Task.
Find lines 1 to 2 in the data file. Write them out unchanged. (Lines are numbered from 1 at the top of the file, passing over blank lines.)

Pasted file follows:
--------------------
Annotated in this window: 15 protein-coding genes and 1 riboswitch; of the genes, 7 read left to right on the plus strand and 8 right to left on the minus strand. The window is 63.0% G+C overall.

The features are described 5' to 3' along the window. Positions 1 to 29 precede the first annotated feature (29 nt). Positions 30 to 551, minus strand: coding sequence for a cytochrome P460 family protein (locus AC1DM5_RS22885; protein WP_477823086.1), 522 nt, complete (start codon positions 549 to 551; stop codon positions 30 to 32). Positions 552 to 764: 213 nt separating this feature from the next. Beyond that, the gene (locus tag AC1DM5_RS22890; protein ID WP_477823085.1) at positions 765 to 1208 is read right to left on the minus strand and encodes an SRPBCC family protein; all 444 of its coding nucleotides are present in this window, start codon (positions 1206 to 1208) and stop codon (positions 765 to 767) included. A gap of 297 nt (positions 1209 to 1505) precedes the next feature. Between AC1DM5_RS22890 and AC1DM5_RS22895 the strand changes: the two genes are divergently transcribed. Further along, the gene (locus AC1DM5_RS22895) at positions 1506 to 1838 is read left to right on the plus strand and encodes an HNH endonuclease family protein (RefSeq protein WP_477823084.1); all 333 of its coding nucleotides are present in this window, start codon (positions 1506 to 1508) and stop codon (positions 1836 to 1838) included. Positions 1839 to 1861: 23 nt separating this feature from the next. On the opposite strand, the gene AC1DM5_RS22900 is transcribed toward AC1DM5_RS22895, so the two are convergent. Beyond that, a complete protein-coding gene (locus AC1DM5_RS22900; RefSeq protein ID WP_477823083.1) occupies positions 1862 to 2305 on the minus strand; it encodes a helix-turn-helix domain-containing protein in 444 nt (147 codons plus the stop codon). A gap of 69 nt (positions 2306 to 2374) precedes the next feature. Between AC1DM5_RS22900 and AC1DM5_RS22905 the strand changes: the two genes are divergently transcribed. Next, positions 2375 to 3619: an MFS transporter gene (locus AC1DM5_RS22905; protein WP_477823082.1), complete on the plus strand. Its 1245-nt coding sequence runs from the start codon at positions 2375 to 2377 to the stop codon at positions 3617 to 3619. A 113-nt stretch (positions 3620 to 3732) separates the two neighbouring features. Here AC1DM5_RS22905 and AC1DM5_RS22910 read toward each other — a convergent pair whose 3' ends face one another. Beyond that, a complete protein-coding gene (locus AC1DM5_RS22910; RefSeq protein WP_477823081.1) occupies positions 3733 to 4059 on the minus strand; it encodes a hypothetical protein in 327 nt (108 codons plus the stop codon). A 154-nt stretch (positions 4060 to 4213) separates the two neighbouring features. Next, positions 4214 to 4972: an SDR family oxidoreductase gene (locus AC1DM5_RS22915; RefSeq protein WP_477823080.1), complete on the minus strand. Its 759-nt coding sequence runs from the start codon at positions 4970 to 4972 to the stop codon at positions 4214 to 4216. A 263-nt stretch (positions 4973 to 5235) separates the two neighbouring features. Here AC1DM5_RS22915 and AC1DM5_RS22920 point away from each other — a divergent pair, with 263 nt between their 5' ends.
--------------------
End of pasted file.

Annotated in this window: 15 protein-coding genes and 1 riboswitch; of the genes, 7 read left to right on the plus strand and 8 right to left on the minus strand. The window is 63.0% G+C overall.

The features are described 5' to 3' along the window. Positions 1 to 29 precede the first annotated feature (29 nt). Positions 30 to 551, minus strand: coding sequence for a cytochrome P460 family protein (locus AC1DM5_RS22885; protein WP_477823086.1), 522 nt, complete (start codon positions 549 to 551; stop codon positions 30 to 32). Positions 552 to 764: 213 nt separating this feature from the next. Beyond that, the gene (locus tag AC1DM5_RS22890; protein ID WP_477823085.1) at positions 765 to 1208 is read right to left on the minus strand and encodes an SRPBCC family protein; all 444 of its coding nucleotides are present in this window, start codon (positions 1206 to 1208) and stop codon (positions 765 to 767) included. A gap of 297 nt (positions 1209 to 1505) precedes the next feature. Between AC1DM5_RS22890 and AC1DM5_RS22895 the strand changes: the two genes are divergently transcribed. Further along, the gene (locus AC1DM5_RS22895) at positions 1506 to 1838 is read left to right on the plus strand and encodes an HNH endonuclease family protein (RefSeq protein WP_477823084.1); all 333 of its coding nucleotides are present in this window, start codon (positions 1506 to 1508) and stop codon (positions 1836 to 1838) included. Positions 1839 to 1861: 23 nt separating this feature from the next. On the opposite strand, the gene AC1DM5_RS22900 is transcribed toward AC1DM5_RS22895, so the two are convergent. Beyond that, a complete protein-coding gene (locus AC1DM5_RS22900; RefSeq protein ID WP_477823083.1) occupies positions 1862 to 2305 on the minus strand; it encodes a helix-turn-helix domain-containing protein in 444 nt (147 codons plus the stop codon). A gap of 69 nt (positions 2306 to 2374) precedes the next feature. Between AC1DM5_RS22900 and AC1DM5_RS22905 the strand changes: the two genes are divergently transcribed. Next, positions 2375 to 3619: an MFS transporter gene (locus AC1DM5_RS22905; protein WP_477823082.1), complete on the plus strand. Its 1245-nt coding sequence runs from the start codon at positions 2375 to 2377 to the stop codon at positions 3617 to 3619. A 113-nt stretch (positions 3620 to 3732) separates the two neighbouring features. Here AC1DM5_RS22905 and AC1DM5_RS22910 read toward each other — a convergent pair whose 3' ends face one another. Beyond that, a complete protein-coding gene (locus AC1DM5_RS22910; RefSeq protein WP_477823081.1) occupies positions 3733 to 4059 on the minus strand; it encodes a hypothetical protein in 327 nt (108 codons plus the stop codon). A 154-nt stretch (positions 4060 to 4213) separates the two neighbouring features. Next, positions 4214 to 4972: an SDR family oxidoreductase gene (locus AC1DM5_RS22915; RefSeq protein WP_477823080.1), complete on the minus strand. Its 759-nt coding sequence runs from the start codon at positions 4970 to 4972 to the stop codon at positions 4214 to 4216. A 263-nt stretch (positions 4973 to 5235) separates the two neighbouring features. Here AC1DM5_RS22915 and AC1DM5_RS22920 point away from each other — a divergent pair, with 263 nt between their 5' ends.